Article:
Additionally, despite being more of a renegade than his superiors might like, Lt. Bullitt is still a realistic renegade cop. He’s not Martin Riggs, drawing his gun when he feels like looking at something metal. Even when in pursuit of a suspect, “Ice Pick Mike” (according to the soundtrack), he keeps his hand over his holster but never draws. This is the mark of a responsible and well-trained policeman.

Main point: don’t be a jerk.

Also, there's no shame in enjoying a glass of milk and a PB&J sandwich.

Also, there’s no shame in enjoying a glass of milk and a PB&J.

The Gun

Bullitt’s revolver, a 2″-barreled Colt Diamondback in .38 Special, isn’t seen as clearly in these scenes. I offer up a little more detail about it in my prior Bullitt post. Since we see the holster best in these scenes, I’ll instead focus on that.

A snubnose Colt Diamondback, similar to the one carried by Bullitt.

McQueen based his character on Dave Toschi, a San Francisco homicide inspector who also inspired Clint Eastwood in Dirty Harry. Toschi had made himself famous for his work investigating the Zodiac killings shortly after Bullitt was made and would later be portrayed by Mark Ruffalo in the 2007 film Zodiac. As part of his preparation for Bullitt, McQueen met with Toschi and was impressed enough by his armament that he had his own copy made of Toschi’s custom fast-draw shoulder holster.

The back part of Bullitt's shoulder rig is very minimalist. In the inset photo, McQueen wears it while taking direction from Peter Yates.

The back part of Bullitt’s shoulder rig is very minimalist. In the inset photo, McQueen wears it while taking direction from Peter Yates.

Steve’s is a light brown right-hand draw holster, naturally worn under his left armpit. The cream-colored straps extend over both shoulders with a small light brown leather reload of six .38 Special rounds is carried on the right side. The holster provides a fast and natural draw and conceals cleanly underneath a jacket or sweater. The one downside is that the weapon is aimed directly at the wearer’s armpit, but with a well-maintained gun that isn’t drawn with a finger on the trigger, this shouldn’t be a problem. Otherwise, Darwinism steps in.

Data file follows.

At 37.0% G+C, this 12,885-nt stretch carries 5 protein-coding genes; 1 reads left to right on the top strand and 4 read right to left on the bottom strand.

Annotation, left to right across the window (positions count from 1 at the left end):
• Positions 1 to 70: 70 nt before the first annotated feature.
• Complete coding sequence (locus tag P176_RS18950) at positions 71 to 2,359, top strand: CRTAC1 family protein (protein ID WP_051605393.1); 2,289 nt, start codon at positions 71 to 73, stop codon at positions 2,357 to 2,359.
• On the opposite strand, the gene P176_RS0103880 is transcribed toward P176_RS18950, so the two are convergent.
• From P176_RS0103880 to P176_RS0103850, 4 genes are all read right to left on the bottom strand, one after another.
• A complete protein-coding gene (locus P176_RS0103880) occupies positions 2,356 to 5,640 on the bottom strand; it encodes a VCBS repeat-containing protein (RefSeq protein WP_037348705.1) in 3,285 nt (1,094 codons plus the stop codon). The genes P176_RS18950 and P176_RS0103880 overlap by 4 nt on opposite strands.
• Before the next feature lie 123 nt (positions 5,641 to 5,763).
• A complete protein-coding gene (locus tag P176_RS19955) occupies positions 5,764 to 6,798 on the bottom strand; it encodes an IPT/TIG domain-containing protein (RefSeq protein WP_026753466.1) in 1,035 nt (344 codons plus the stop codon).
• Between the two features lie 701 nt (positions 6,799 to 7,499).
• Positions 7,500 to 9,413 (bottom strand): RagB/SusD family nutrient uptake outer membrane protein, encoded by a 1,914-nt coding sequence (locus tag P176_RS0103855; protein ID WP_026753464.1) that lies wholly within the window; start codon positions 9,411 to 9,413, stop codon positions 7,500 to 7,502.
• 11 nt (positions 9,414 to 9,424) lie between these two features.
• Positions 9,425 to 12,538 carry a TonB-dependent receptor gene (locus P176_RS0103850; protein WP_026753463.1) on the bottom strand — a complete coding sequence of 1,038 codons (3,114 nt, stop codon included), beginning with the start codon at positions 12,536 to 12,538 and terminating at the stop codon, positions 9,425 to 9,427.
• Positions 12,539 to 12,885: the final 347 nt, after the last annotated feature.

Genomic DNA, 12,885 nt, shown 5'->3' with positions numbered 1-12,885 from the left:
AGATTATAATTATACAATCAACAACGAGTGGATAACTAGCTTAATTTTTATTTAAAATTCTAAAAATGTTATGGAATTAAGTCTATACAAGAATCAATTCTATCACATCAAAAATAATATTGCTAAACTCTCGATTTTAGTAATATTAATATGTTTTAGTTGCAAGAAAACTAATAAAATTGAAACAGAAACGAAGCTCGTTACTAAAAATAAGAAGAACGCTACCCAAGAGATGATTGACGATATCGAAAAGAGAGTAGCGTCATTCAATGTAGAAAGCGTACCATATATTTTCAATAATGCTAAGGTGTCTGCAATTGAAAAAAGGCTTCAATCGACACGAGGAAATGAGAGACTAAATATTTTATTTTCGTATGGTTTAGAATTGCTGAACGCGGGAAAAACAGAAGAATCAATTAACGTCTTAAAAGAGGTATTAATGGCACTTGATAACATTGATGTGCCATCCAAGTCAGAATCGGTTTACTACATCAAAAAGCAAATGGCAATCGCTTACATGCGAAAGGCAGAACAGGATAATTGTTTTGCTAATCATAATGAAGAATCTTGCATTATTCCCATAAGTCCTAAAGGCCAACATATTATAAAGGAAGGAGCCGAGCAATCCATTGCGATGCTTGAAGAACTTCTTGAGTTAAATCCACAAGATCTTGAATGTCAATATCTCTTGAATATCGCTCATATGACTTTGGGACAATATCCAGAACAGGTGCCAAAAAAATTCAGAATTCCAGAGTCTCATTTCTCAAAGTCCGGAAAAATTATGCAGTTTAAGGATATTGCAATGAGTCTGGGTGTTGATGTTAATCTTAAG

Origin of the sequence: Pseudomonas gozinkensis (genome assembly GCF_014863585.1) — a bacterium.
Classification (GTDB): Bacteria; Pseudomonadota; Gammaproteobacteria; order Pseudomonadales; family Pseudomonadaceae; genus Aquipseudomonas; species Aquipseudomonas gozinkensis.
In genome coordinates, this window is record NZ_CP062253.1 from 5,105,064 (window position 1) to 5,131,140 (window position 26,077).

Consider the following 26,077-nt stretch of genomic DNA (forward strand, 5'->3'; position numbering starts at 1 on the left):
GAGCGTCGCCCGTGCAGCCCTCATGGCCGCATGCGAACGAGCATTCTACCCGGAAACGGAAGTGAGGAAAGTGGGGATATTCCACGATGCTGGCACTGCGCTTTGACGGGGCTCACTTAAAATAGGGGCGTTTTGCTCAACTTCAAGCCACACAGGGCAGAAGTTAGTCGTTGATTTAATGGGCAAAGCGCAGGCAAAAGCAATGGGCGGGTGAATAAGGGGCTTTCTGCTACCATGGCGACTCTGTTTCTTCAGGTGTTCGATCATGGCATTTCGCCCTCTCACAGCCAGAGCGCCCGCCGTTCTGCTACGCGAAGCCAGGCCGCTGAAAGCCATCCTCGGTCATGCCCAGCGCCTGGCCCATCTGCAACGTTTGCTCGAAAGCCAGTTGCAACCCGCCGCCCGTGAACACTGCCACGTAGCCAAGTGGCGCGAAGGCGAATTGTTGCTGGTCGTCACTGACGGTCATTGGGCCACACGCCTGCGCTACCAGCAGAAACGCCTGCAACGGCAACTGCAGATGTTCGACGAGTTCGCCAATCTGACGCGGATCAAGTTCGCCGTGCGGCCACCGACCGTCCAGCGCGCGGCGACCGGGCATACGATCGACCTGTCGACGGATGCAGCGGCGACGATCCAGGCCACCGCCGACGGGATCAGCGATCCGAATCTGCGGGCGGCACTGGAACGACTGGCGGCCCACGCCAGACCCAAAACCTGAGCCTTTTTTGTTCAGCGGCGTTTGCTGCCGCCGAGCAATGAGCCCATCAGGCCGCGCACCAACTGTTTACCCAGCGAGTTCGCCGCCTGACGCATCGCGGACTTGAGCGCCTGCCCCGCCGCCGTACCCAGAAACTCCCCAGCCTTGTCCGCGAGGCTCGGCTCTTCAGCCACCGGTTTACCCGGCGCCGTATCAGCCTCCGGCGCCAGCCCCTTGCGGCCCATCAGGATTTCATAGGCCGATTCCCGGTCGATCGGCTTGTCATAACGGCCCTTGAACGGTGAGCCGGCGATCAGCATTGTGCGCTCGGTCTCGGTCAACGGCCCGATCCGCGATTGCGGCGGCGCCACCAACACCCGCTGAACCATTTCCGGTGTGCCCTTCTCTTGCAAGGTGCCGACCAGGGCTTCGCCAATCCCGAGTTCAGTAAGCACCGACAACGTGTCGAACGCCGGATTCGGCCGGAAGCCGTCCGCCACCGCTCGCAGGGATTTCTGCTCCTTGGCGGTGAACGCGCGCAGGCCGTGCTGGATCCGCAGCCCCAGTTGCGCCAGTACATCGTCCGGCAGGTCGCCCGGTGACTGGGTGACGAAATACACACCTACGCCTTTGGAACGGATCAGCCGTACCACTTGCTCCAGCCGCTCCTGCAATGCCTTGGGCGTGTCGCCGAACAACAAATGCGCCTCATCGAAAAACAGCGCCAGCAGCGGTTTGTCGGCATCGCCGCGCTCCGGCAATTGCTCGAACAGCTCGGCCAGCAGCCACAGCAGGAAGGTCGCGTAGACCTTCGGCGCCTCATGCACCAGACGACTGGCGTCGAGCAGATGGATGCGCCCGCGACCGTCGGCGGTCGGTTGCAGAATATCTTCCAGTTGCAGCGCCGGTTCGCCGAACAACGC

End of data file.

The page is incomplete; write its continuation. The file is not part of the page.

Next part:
How to Get the Look

A good look but not very practical for your morning jog. Be advised.

A good look but not very practical for your morning jog. Be advised.

Bullitt’s look is smart for San Francisco but is also good for any place with unpredictable weather.

  • Brick red ribbed wool shawl-collar 5-button cardigan sweater with raglan sleeves, two open hip pockets, and top-fastening hidden button
  • Pale blue mini-check shirt with front placket, breast pocket, and buttoned barrel cuffs
  • Charcoal flannel flat front slacks with belt loops, side pockets, and plain-hemmed bottoms
  • Black leather belt with steel squared single-prong buckle
  • Hutton’s Original Playboy mid-brown suede 2-eyelet ankle boots
  • Black ribbed socks
  • Benrus Series #3061 wristwatch with round polished steel case and black dial on dark brown worn leather strap
  • Safariland Model #19 shoulder holster (brown leather, RHD, with tan strap) for snubnose Colt Diamondback
  • Thin gold necklace with St. Christopher medallion

If you’re looking for a Steve McQueen-style cardigan to fill out your collection, Iconic Alternatives has done some great work finding modern McQueen-esque options.

Do Yourself a Favor and…

Check out the movie and pick up Lalo Schifrin’s soundtrack album to listen to tracks like “Ice Pick Mike” that scores Bullitt’s foot chase through the hospital and out onto the street.

The Quote

Look, you work your side of the street, and I’ll work mine.


    • luckystrike721

      Thanks, Max! Lalo’s sound was perfect for the movie and I always have it playing the first day of spring when I can drive around with the top down. Enjoy!

  1. Chris

    Effortless cool. Give The Great Escape a turn next. His outfit there is a classic look, catapulting the a2 jacket and army roughout boots into infamy.

    • luckystrike721

      Chris, great suggestion! The 69th anniversary of the actual escape is about ten days from now. Ideally, I could try to get a post up by then! If not, keep your eyes peeled and I’m sure I’ll have it up soon. Fantastic movie too.

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  4. Trevor

    “Shooting jacket and rolled neck jumper”? That’s a very stylized description for a herringbone tweed sport coat and navy turtleneck sweater. 🙂

    Although the tweed sport coat did indeed evolve from a shooting jacket the two are distinctly different. The modern shooting jacket is more like a duffle coat, or a long barn jacket and extends further than a sport coat.